When I was seven and preparing for my First Communion, we were expected to go to Confession first. Back in the sixties that was a scary prospect, involving a dark booth, hell’s fire and spilling your guts to a shadow behind a screen. The only thing my seven-year-old self could come up with to confess was the time I stole a fancy little brush from Joyce Weber, my friend from down the street. I coveted that pink and blue plastic brush. My mom had already marched me over to Joyce’s house to hand the brush back and apologize. What more penance could there possibly be?
Seven ways to apologize:
- Don’t get defensive and be all, “I don’t have anything to apologize for!” Think about it.
- On your knees, groveling. Usually reserved for extreme transgressions like an affair. In that case, expect to grovel a long time but not forever.
- From the heart. When my son was three years old and banged his little sister on the head with Buzz Lightyear, my mother witnessed his apology. “That’s not a sincere apology,” she said. “He should mean it.” Well, he was three. “Form first,” I said. “We’ll work on sincerity later.” By the time he was five or so I figured he should be able to understand the concept of meaning it.
- With candy and flowers. Only to open the door or after the apology has been accepted, as a thank you. Do not expect treats to substitute for sincerity. No, not even a tennis bracelet.
- Face to face is best. And hardest. As my friend Steve said on Twitter, “Apologizing sucks.” There’s no way around it. A phone call comes in second. Email or direct message could work, as long as it’s guaranteed private. A handwritten letter is better, in my opinion. The writing needs to be carefully thought out when the advantage of voice and body language is absent. Texting an apology? You’ve got me there. Maybe for a 14-year-old? I don’t know, it may be a generational thing. I wouldn’t recommend it.
- Stick to the issue at hand. Don’t apologize for all the sins of the past. That can smack of insincerity. (If all the sins of the past is the issue, one apology won’t cover it. You probably need a mediator, like a pastor or a therapist.)
- Say you’re sorry once, genuinely said, with all the sincerity you can muster. Then let it go. Like a message in a bottle, send it off, be patient and hope it lands in receptive hands.
Receiving an apology isn’t easy either.
My mother wouldn’t allow me to apologize to her. Yes, my mother had a double standard regarding apologies. She was a complicated woman. She was of the ‘love is never having to say you’re sorry’ school, but only when it came to hurting her feelings, not those of others. Excuse me, but I always thought that was so much doggy doodoo. If you can’t say you’re sorry to those you love, who could you say it to? What was I missing here? It was crazy-making.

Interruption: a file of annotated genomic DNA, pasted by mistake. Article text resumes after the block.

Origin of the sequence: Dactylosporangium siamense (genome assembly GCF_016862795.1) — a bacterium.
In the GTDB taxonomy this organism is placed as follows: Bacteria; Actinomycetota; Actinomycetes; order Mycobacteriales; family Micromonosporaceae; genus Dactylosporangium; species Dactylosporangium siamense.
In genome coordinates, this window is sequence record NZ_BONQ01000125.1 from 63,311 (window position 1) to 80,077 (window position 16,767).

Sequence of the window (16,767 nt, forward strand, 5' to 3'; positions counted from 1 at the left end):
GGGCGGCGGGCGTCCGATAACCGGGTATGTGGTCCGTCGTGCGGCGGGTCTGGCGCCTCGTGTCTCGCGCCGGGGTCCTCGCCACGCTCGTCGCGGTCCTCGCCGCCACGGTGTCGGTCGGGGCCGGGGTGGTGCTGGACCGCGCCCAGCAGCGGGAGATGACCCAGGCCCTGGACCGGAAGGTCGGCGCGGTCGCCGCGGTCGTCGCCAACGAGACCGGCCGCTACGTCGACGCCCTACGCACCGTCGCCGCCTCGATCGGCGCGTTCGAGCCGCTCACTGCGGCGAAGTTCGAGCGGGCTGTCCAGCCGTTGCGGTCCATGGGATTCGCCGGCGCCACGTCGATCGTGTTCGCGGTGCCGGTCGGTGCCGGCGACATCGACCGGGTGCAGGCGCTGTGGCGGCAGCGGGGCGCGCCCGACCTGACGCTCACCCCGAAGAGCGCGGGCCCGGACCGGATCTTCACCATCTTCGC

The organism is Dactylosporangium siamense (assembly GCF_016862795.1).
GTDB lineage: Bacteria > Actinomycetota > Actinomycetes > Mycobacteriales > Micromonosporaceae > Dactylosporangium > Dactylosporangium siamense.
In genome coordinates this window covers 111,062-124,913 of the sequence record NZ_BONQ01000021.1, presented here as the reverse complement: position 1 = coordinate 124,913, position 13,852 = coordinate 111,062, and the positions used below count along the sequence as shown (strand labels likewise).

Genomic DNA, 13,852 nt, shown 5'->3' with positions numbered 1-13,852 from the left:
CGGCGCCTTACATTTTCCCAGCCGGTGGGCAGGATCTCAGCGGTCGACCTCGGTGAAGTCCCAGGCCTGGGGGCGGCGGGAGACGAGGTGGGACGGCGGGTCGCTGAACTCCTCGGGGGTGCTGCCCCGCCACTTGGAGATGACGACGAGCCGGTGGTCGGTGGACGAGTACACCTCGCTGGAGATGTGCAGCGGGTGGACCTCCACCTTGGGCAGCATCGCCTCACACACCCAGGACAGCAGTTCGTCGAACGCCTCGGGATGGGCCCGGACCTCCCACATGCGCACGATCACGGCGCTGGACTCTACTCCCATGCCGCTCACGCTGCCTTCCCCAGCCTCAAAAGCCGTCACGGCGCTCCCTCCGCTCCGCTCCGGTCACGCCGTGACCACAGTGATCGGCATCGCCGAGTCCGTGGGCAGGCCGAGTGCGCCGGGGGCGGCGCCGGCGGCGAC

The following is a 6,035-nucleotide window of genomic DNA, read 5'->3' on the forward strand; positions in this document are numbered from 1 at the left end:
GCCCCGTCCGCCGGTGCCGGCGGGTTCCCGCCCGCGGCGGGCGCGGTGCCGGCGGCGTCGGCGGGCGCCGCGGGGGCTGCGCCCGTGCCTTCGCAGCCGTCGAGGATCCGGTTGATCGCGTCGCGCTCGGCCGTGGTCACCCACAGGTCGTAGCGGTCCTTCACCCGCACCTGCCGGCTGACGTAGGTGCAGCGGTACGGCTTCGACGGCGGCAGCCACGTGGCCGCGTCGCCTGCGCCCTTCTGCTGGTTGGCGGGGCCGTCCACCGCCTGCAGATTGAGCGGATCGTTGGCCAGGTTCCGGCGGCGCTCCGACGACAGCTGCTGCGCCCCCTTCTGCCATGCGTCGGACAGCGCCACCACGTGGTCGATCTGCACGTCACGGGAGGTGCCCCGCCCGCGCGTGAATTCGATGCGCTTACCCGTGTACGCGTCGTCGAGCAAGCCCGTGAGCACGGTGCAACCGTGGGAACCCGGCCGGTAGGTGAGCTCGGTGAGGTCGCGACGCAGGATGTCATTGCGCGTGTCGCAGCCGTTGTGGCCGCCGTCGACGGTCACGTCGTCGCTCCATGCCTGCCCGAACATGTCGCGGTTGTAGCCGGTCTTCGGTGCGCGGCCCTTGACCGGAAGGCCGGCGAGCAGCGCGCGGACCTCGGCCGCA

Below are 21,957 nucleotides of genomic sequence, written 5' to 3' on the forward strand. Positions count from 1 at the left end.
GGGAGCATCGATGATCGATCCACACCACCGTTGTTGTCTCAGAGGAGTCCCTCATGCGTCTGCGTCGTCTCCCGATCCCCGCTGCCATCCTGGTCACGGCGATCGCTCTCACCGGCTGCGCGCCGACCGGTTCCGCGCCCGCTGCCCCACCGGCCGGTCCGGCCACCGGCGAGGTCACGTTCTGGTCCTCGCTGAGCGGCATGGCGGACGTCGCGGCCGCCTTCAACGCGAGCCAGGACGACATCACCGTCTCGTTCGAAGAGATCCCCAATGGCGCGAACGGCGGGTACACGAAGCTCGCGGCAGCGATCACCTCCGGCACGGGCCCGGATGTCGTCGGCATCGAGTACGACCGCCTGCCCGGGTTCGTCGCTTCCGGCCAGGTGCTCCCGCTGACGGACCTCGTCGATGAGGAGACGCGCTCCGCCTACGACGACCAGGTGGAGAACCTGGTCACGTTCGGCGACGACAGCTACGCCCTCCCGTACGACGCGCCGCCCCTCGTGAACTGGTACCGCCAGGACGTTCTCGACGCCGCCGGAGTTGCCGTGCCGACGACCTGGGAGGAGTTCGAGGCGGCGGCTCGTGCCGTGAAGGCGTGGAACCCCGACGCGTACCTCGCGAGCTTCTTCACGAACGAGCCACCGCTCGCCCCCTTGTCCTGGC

As the one usually doing the apologizing, this is what I appreciate from the person I’ve hurt:
- Be direct with me. Please. There is nothing in this world worse than a cold shoulder, or finding out from someone else. “You should know what you did!” is a hopeless statement. I know I have a bugaboo about this because that’s what my mom would say. I could never get mad at her for fear of her cold shoulder. For that reason I really appreciate directness. Tell me you are mad and why. Give me a clue and the opportunity to make amends. It hurts on both sides, but it’s an acute pain from which healing can begin.
- Don’t drag it out. The opposite of being direct could be stewing silently or nagging endlessly. If an apology is justified, wait for it.
- Have an open heart. There are usually two or more ways to look at a thing. Hopefully, once the white heat of anger and hurt burns out a bit you can poke around and see if you had any part in the problem. Try seeing it from your transgressor’s point of view, or from God’s. Compassion doesn’t replace the apology; it does make it easier to hear.
- Accept the apology when it’s sincerely given. You can tell the difference. If it wasn’t given honestly, there was no apology, thus nothing to accept. I’m not in favor of flip phrases like, “Oh forget it,” “You don’t have to apologize,” “It was nothing.” It’s too easy to go there when everyone is clearly uncomfortable. But you both know it really was something. A simple “Thank you,” followed by the offer of a stiff drink, usually works best.
Giving and accepting an apology with grace is just that. It’s a blessed state for you both: For the apologizer, because you chose to allow yourself to be vulnerable rather than get defensive; for the one who accepted the apology, because you used your power over a vulnerable soul with generosity of spirit instead of twisting the knife.
What a relief!
What about forgiveness? For most of us humans, forgiveness is another matter, involving trust, and that takes time to regenerate after a bad hurt. What do you think?
Photo courtesy of Xavier Mazellier via Flickr